Thank you for visiting the home blog of Caliso Learning, a natural science-based business celebrating the beauty and ecology of our natural environments. Our goal is to connect you and your family with nature--actually, we want you to fall in LOVE with nature!

Here you will find nature-inspired articles and posts, family activities, personal stories, resources, and more--all with the goal to connect you with the benefits of nature for family fun and inspiration! Please enjoy and let us know what you like :) Follow us on Facebook for even more resources, more frequently!

Wednesday, March 30, 2011

Paint Chip Play

Spring wildflower season is a great time of year to whip out your paint chip rings for fun color matching with your tiny explorers! A Caliso favorite :)

But while at our local improvement store, we couldn’t help but notice the variety of names to be found on paint chips. Looking through a section devoted to childrens’ rooms, we found several fun descriptions that reminded us of our own “little sprout.”

We collected a few examples to bring home and had little fun with collage making using a few family photos.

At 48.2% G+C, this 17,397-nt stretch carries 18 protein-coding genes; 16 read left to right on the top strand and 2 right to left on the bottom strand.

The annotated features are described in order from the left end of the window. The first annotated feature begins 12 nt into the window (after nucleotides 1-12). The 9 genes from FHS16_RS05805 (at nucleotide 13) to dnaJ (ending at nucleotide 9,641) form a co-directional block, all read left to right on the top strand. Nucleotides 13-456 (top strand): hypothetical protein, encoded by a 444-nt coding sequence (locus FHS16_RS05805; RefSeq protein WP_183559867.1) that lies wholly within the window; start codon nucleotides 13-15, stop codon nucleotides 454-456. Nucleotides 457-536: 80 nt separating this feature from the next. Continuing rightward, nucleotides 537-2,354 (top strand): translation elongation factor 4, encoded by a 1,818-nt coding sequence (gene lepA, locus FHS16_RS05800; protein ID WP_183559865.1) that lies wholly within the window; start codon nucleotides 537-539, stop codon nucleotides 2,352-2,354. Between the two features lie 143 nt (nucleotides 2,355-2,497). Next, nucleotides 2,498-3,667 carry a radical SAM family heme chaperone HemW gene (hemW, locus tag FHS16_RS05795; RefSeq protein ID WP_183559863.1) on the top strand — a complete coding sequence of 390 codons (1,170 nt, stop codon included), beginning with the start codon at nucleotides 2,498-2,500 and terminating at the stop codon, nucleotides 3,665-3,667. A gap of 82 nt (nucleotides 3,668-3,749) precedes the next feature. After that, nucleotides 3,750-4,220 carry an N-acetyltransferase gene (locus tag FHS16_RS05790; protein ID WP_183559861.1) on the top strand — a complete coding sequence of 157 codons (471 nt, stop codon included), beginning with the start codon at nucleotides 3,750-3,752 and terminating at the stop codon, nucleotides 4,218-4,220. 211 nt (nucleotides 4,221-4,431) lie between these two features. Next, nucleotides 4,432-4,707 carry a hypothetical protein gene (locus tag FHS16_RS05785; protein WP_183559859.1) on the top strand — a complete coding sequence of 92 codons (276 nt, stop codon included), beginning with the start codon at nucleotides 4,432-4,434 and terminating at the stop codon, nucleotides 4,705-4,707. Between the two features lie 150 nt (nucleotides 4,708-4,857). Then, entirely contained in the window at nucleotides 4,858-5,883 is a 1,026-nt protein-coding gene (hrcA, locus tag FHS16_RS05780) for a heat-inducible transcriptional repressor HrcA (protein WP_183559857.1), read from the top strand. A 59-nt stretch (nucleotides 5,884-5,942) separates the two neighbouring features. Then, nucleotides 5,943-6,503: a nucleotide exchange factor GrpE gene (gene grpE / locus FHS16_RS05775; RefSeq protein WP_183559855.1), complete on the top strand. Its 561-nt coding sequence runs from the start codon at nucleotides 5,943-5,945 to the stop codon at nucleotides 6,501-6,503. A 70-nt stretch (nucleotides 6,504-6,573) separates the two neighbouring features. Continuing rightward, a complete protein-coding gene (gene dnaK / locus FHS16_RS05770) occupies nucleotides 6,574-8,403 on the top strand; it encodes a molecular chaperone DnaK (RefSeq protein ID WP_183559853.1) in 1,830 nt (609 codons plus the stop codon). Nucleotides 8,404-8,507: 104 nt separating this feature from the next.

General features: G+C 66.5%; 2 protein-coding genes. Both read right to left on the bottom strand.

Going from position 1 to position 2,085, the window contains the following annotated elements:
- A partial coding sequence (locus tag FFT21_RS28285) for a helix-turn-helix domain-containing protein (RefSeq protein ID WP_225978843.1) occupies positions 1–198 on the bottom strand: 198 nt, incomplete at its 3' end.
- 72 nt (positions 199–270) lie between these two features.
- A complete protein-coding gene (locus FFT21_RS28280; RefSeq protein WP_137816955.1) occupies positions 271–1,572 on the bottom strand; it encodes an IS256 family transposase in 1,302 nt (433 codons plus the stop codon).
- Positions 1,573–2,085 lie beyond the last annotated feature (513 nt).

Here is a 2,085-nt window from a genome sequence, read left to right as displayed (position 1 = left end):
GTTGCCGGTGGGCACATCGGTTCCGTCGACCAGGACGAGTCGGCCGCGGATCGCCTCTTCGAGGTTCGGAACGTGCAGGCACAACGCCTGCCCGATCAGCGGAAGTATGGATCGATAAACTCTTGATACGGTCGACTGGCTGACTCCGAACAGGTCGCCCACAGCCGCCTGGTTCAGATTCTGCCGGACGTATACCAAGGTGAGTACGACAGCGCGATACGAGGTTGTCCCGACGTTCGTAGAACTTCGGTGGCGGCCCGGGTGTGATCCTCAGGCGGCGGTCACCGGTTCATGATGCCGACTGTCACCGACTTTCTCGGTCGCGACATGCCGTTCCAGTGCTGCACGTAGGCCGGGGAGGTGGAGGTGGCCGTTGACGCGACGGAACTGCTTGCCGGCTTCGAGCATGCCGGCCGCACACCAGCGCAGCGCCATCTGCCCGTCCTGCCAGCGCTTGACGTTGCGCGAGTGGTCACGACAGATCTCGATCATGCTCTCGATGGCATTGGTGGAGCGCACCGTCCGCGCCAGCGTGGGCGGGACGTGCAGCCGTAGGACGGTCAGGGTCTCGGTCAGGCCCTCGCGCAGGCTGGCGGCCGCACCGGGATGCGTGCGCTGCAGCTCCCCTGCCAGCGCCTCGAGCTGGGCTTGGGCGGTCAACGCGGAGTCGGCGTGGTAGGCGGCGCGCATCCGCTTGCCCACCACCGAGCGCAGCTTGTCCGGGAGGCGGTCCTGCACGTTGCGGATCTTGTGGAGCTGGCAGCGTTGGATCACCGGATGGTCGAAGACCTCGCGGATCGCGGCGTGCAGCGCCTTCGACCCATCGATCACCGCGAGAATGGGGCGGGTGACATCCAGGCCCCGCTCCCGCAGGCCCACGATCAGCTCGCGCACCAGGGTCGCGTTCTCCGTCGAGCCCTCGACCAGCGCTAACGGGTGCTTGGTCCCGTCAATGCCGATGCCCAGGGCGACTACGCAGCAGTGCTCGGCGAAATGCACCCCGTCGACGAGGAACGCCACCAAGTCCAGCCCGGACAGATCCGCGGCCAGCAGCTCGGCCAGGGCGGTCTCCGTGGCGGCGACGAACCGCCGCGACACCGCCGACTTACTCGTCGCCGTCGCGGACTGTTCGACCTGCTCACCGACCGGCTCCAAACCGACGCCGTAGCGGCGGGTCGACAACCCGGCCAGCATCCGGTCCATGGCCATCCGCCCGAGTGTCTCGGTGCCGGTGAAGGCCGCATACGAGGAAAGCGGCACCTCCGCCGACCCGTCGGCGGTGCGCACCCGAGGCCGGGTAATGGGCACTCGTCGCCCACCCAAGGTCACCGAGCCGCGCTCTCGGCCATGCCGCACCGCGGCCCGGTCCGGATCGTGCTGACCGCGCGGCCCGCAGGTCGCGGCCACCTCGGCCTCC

Collect a few paint chips the next time you’re picking up a pack of lightbulbs or new plants fo the garden and spread them out on the table. The visual of plenty of color along with their descriptive names will inspire an hour or so of collage making for your child. Or use the names & colors as prompts for your little ones to create some unique drawings or for writing poems and stories. After studying a bunch of paint chip names, you can also have your child come up with their own descriptive names for colors found in your yard or on the trail!

A random handful of paint chips can get
the imagination flowing, try connecting
a bunch of paint color names in a silly
story or poem:

I was taking my turtle named Pudding
for a walk when I came upon a Princess
dressed all in pink. She was very upset
and when I asked her what was wrong
she cried, “I shall not be allowed to eat
Mac and Cheese tonight nor grape juice
popsicles because I oops-ccidently got a
grass stain on my pretty pink overalls
and on the toes of my preciously pink
Ballet Slippers!”

“Oh dear that is a shame,” I sighed. I 
scratched at those two freckles on my
wrist when I suddenly got an idea that
would help Princess Pink! Hush, Hush”
I comforted her. I can help…

Friday, March 25, 2011

Try This For Nature Fun!

A common shape.